Acting deputy fire chief role becomes permanent

Acting deputy fire chief role becomes permanent
St. Catharine's Standard
Link to article: Acting deputy fire chief role becomes permanent

Julie Jocsak/Standard Staff
Dave Upper has been promoted to Deputy Fire Chief of St. Catharines Fire and Emergency Services. He is photographed in front of Station 1 downtown.

Dave Upper has been on the front lines for 26 years, saving the lives of St. Catharines residents and protecting property.

And being part of a team of firefighters responding to emergencies with the sirens wailing and lights flashing is the part of the job that Upper misses more than anything else.

“I miss the guys. It’s a ton of fun to work alongside them. They’re great people,” he says. “The other thing I miss is running calls. Those would be the two things that I absolutely miss the most.”

The lifelong St. Catharines resident and former platoon chief was appointed St. Catharines’ new deputy fire chief last week, after six months of doing the job on a temporary basis.

While he plans to continue responding to emergency calls, he says he won’t be charging into burning buildings anymore.

“I really enjoyed being in the command vehicle and doing all that, but now if I show up I’ll be there to support the incident commander.”

Much of Upper’s time will be dedicated to ensuring firefighters under his command have everything they need to do their jobs as safely and efficiently as possible.

“It’s a very big transition. You’re going from riding the rigs to being at the desk,” he says. “From the perspective of a platoon chief, you have 34 people in your care. Even though it’s a big transition to go from riding the rigs to being in the office, now my perspective is there are four platoons with 136 people in my care that I have to look after.”

Upper says he was given plenty of time to try out his new job before making it official.

He was first appointed acting deputy chief at the end of July, essentially replacing Monique Belair, who parted ways with the city on June 21.

“They gave me the opportunity to kind of try it and see if I liked it, or to say, ‘This is not for me, let’s go back to the trucks.’”

There was no going back for Upper.

Despite missing the action, there are other perks to his new job that make up for it.

For instance, he says working with acting fire Chief Jeff McCormick and temporary Deputy Chief Frank Biancucci “has been great.” And better yet, the new job also allows Upper to go home early enough most evenings to have dinner with his family and tuck his child into bed.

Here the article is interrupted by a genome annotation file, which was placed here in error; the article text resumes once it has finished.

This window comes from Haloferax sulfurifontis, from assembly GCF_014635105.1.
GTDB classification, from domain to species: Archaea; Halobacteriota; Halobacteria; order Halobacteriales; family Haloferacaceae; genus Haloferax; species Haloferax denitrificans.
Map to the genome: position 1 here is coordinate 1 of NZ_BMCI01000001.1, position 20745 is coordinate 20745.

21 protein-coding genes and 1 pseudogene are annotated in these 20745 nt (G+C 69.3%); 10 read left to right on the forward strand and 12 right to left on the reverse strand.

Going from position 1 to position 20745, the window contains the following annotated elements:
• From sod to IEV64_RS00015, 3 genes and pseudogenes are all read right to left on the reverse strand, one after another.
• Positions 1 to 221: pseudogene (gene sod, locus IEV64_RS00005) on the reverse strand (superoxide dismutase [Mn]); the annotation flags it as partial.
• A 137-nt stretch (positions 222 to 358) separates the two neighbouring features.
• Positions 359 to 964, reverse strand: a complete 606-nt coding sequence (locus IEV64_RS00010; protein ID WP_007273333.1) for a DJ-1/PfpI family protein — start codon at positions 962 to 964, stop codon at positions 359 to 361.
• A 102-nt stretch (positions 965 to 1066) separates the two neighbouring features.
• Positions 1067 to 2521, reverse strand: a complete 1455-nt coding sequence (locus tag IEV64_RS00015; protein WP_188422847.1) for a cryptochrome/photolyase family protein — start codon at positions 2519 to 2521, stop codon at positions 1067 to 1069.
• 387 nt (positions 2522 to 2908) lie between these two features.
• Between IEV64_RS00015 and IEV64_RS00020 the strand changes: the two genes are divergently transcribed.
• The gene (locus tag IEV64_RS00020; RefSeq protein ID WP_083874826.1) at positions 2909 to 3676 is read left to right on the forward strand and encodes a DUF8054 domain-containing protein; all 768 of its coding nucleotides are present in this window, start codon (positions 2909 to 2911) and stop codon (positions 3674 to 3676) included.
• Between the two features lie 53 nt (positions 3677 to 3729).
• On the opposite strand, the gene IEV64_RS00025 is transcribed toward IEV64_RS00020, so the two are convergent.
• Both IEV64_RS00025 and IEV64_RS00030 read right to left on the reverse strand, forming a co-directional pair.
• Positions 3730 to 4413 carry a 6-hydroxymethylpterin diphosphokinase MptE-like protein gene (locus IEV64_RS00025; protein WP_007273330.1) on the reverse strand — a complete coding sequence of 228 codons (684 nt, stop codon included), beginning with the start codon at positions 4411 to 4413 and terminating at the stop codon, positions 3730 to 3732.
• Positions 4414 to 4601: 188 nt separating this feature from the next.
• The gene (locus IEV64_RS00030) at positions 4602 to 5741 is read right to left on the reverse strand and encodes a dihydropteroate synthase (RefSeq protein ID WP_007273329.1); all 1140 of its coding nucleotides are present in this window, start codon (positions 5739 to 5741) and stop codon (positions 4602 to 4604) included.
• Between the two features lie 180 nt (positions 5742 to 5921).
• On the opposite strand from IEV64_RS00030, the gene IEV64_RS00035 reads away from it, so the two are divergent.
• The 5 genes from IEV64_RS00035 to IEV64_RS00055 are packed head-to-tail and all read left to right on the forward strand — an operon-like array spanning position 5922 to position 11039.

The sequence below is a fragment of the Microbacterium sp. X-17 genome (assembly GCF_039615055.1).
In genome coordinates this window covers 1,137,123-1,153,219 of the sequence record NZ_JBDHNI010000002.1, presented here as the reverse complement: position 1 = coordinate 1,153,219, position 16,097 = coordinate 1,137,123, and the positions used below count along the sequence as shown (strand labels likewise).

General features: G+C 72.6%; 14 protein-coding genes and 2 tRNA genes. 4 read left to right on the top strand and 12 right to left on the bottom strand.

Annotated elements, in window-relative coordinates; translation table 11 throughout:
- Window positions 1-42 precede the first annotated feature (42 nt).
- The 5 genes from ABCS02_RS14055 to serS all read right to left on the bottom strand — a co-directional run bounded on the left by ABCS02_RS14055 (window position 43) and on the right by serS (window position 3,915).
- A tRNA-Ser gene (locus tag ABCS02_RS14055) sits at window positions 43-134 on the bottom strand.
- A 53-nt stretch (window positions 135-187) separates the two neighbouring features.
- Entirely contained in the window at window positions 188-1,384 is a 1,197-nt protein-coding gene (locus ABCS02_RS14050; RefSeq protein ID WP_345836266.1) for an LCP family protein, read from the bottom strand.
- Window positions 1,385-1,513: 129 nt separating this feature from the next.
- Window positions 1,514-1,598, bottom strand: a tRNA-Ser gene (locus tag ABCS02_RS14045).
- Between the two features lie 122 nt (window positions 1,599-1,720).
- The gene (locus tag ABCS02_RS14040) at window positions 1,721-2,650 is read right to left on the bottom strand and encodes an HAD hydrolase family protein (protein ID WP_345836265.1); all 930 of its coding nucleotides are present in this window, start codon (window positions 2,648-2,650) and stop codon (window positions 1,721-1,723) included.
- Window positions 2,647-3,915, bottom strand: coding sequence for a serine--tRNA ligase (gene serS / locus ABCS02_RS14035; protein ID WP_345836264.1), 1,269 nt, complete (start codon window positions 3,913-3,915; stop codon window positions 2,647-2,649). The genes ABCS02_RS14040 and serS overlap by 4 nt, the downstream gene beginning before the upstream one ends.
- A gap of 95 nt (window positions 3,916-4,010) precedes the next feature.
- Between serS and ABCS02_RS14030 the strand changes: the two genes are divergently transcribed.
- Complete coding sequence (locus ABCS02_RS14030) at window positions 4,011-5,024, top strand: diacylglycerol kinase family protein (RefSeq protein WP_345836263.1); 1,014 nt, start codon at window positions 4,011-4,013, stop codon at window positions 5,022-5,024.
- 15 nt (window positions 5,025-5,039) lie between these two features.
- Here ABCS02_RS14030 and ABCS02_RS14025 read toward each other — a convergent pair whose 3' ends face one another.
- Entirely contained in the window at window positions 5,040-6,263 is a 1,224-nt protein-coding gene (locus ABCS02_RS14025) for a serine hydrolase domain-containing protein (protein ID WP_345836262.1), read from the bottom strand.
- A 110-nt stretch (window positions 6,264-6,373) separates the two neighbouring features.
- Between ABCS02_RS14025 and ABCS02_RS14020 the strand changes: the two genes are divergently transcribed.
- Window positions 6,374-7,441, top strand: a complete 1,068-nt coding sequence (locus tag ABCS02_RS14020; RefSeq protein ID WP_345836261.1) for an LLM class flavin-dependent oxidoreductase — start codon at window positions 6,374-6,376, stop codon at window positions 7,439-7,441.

While he used to work 24-hour shifts — like most firefighters — “I’m a day guy now,” he says.

“There’s no doubt that getting to be home for Christmas, and being home on long weekends is nice.”

The new job allows him to work towards enhancing his hometown fire department, including working towards getting new firefighter training facilities for the city.

“We’re not building the (training) tower for the here and now today. We have to build this with the vision of what the needs of our fire service is going to be 20 to 30 years from now, because we know that’s how long that building is going to have to last.”

Upper says he hopes work can begin on building a training tower this year, and be ready for use by 2019.

Long term, Upper says the city also needs to update or replace its fire halls that are becoming increasingly outdated as needs of the city and fire department evolve.

“We’re overdue. There’s no secret that this building is dated and has run it’s course,” he says of the downtown hall.

Upper has come a long way since he was a 22-year-old, when he joined the fire service in 1991.

While the careers of many professional firefighters began their careers as volunteers, Upper says his career started with a hockey game. He was a physical education student at Brock University in the early 1990s, “playing hockey with a bunch of firefighters.” Eventually, the firefighters told him about several firefighters retiring and urged him to apply.

“The next thing I know, I got hired on the fire service.”

Upper was one of three recruits hired at the time, along with Mike Gilbert and Dave Wood, the city’s fire chief who has been off on a leave of absence since June due to back problems.

Upper says the chief underwent surgery on Dec. 21, which will be followed by four to six months of rehabilitation, and “we’ll see what happens after that.”

He says the people now in charge will be able to hold the fort until Wood is able to return to work.

“Frank and Jeff are incredible,” Upper says. “They’ve done an outstanding job here for sure.”

<back to Headlines